March Modem MadnessMarch 21, 2017
Author: Linley Gwennap
At the recent Mobile World Congress (MWC), the market’s two remaining standalone-modem vendors announced next-generation LTE products while also trumpeting progress on the future 5G standard. For the here and now, Qualcomm remains ahead in LTE, with its new Snapdragon X20 modem representing its second Gigabit LTE generation, whereas Intel’s new XMM 7560 is that company’s first Gigabit LTE product. The X20 is scheduled for production in 1Q18; the Intel chip is due two quarters later.
Progress on the 5G standard is accelerating. At its March plenary meeting in Croatia, the 3GPP approved a proposal (RP-170741) submitted by a group of leading chipmakers, equipment vendors, and operators to accelerate a portion of the standard to allow commercial deployments as early as 2H19 rather than in 2020 as previously expected. Specifically, the new plan is to freeze the technical standards for the 5G new radio (5G-NR) non-standalone (NSA) mode in December 2017, while the rest of the Release 15 standard continues to target a June 2018 freeze. Once the spec is frozen, final product development, validation, and trials will require 18–24 months before the first commercial-service launches.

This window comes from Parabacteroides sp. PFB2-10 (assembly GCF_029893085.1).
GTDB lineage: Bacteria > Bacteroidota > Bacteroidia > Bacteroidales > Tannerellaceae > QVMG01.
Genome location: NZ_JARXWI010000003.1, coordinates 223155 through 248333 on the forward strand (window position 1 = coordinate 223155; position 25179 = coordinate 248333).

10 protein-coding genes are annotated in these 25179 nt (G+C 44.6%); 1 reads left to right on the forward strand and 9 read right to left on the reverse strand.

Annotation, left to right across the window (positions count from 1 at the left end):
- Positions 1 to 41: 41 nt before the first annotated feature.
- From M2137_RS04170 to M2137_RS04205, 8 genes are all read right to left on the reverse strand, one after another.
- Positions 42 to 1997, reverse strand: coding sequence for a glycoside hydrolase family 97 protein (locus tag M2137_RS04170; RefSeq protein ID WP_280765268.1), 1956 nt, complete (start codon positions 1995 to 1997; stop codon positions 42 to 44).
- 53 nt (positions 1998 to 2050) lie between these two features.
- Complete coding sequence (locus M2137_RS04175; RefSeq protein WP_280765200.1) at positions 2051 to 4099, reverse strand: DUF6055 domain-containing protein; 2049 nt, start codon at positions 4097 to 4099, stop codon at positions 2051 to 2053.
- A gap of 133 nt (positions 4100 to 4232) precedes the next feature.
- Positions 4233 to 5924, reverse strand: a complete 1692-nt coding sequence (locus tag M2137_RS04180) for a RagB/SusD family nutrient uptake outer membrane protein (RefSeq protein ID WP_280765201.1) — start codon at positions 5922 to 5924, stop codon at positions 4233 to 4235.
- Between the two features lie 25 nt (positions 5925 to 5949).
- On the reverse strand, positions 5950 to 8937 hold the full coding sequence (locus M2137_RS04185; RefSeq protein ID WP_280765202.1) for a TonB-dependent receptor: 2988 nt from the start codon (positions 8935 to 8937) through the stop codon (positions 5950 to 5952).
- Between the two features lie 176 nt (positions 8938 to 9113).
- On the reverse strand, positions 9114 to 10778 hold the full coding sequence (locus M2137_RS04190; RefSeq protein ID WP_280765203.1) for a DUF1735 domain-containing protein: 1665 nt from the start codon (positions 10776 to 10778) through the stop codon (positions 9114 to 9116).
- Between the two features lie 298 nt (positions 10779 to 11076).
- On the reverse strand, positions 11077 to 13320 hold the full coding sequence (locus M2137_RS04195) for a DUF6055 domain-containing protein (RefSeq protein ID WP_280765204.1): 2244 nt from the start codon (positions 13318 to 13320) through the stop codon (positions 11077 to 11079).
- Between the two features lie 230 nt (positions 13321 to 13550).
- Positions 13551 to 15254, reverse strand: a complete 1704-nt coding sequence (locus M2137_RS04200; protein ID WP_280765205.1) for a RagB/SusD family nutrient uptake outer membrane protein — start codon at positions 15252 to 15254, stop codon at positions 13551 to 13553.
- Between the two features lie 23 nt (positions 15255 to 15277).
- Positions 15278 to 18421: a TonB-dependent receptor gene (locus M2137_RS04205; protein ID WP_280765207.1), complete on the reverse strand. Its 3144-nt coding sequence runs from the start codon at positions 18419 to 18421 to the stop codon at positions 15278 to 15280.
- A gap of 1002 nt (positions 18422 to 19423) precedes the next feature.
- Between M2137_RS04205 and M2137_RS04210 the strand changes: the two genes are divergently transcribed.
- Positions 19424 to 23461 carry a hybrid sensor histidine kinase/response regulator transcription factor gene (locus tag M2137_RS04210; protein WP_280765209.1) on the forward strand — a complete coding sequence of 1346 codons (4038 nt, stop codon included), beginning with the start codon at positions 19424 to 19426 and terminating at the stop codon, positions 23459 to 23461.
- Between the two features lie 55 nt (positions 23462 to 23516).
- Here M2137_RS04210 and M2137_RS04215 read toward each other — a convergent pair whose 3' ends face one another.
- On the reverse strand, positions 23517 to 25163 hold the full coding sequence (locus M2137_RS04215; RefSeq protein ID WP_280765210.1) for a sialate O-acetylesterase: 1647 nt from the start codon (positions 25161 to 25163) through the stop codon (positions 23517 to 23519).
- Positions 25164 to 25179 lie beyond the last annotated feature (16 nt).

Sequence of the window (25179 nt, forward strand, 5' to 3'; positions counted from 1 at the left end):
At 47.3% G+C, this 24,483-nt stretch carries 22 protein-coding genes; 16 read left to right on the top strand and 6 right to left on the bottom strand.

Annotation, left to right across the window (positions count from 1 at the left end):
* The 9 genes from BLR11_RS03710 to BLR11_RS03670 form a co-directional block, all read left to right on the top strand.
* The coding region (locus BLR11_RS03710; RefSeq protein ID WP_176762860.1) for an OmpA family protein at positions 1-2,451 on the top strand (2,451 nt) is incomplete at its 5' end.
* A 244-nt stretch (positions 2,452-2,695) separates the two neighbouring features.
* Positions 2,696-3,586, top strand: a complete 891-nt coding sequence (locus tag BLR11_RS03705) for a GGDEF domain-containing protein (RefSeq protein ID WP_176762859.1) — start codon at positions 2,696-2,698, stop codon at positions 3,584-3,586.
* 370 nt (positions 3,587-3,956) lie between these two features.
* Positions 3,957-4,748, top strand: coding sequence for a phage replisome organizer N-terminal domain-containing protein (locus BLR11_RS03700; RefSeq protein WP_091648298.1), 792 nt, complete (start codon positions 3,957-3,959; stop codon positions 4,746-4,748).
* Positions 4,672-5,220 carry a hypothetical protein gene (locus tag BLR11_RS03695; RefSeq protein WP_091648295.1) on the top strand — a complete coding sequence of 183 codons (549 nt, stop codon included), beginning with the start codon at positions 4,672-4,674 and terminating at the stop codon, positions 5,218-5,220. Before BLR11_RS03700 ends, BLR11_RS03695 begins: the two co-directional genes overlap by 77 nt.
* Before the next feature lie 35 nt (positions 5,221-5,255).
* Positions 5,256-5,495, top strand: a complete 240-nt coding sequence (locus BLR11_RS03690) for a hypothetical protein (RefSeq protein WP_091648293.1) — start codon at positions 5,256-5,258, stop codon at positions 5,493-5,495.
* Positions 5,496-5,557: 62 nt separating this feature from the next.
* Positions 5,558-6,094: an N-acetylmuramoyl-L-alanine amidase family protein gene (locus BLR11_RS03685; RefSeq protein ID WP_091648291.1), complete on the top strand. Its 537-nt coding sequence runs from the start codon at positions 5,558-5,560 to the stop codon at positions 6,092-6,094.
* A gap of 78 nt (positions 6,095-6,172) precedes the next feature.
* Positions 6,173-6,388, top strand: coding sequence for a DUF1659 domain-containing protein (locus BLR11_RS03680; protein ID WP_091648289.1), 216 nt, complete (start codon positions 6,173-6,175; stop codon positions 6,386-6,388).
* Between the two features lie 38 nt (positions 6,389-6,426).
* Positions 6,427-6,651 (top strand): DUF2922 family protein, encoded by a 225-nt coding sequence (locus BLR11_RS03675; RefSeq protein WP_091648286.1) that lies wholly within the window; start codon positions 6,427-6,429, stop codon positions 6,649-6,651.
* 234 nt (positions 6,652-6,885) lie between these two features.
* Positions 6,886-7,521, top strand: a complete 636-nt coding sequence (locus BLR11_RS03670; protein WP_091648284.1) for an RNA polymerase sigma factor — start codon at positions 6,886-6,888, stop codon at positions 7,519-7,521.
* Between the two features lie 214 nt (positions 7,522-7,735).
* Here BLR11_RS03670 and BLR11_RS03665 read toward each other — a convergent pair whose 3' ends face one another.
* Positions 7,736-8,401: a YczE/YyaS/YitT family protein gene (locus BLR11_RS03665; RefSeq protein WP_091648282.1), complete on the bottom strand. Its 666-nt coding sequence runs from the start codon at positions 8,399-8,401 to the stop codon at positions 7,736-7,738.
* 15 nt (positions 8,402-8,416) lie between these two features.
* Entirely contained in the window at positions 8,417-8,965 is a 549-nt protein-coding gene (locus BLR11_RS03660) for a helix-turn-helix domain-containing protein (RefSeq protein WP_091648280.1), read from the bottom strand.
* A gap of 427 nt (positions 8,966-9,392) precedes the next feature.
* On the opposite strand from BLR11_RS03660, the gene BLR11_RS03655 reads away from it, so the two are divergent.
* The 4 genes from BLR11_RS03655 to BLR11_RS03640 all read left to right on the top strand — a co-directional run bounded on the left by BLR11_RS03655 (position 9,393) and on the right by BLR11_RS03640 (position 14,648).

Non-standalone mode is a complicated way of saying that the initial deployments will implement 5G-NR high-speed data while continuing to rely on LTE for connection management. Standalone 5G mode requires a completely new management framework, which will take longer to define. Many companies have already invested considerable development effort in 5G-NR, creating preliminary proposals for the modulation, encoding, frame definition, and other parameters. They hope to come to relatively quick agreement on these features.
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